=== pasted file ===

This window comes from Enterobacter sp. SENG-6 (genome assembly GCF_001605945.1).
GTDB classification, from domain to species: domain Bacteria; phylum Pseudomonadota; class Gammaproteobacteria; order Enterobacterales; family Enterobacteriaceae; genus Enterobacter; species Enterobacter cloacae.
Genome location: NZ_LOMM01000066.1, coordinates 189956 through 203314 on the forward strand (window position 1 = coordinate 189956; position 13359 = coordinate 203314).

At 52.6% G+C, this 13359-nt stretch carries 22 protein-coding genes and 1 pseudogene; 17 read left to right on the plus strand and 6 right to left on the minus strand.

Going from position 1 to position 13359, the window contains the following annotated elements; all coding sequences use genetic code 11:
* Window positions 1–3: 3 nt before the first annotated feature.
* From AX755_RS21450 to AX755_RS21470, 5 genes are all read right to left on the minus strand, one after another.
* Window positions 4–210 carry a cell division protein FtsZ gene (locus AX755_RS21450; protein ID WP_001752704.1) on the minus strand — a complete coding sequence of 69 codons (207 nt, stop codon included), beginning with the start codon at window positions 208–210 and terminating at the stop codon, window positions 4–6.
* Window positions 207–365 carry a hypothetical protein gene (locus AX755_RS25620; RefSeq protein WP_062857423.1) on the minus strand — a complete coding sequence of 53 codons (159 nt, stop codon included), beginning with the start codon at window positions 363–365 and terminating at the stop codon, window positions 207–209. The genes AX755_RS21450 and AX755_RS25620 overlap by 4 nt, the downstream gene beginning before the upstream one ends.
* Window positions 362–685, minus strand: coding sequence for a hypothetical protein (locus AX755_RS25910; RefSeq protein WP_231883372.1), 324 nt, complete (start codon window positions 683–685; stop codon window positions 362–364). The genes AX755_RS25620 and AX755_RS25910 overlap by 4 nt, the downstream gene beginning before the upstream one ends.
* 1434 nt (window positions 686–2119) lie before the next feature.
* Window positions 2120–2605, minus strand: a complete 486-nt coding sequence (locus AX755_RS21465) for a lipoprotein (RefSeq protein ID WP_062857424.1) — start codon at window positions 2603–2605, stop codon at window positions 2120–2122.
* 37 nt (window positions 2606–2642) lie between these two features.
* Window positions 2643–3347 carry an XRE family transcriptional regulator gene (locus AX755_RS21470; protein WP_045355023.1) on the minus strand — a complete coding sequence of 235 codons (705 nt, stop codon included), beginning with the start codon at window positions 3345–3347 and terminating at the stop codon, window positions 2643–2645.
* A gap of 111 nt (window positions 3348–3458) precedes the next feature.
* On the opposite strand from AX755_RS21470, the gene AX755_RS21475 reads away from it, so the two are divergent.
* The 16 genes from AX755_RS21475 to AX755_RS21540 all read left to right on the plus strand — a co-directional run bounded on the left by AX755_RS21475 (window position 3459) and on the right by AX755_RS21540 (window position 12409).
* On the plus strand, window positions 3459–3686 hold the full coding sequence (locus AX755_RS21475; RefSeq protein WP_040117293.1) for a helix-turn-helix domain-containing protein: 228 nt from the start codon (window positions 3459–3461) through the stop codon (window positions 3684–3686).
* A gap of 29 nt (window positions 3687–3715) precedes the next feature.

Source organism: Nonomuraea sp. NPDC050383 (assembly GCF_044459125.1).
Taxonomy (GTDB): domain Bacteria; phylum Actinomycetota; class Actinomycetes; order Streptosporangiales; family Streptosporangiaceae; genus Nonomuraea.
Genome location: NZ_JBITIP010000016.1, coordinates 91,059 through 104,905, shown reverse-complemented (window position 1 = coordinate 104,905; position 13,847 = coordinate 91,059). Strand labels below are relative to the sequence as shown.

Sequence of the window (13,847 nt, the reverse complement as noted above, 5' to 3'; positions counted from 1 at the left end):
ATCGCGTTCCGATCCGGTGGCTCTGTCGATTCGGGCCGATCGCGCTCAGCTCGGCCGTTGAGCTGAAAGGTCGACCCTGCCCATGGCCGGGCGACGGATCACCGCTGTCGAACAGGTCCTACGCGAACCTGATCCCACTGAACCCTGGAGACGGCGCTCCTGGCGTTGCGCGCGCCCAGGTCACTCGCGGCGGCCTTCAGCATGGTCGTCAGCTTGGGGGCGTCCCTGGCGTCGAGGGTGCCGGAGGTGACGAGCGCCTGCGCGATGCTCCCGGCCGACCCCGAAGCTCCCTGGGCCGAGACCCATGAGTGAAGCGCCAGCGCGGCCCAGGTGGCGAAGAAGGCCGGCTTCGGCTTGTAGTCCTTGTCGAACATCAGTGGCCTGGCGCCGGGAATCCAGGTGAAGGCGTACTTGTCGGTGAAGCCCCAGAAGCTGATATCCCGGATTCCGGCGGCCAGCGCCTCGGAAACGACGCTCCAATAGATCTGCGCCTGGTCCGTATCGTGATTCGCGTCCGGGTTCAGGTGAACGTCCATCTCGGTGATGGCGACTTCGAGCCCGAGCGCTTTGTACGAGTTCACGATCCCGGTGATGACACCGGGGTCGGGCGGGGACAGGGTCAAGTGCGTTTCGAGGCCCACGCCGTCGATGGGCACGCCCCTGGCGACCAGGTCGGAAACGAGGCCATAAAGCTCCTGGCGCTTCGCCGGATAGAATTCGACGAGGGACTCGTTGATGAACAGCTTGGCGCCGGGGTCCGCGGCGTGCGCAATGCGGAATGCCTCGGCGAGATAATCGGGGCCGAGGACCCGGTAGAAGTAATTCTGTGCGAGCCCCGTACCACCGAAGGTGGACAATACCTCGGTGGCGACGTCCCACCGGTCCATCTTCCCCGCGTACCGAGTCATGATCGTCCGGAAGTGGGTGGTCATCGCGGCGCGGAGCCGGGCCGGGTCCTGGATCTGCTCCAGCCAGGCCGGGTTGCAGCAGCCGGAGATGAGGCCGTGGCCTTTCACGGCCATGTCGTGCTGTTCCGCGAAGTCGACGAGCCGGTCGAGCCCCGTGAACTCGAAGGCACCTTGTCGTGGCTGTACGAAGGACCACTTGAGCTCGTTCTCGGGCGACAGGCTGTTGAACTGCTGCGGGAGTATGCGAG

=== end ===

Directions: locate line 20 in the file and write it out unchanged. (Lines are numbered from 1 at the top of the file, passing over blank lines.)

Source organism: Nonomuraea sp. NPDC050383 (assembly GCF_044459125.1).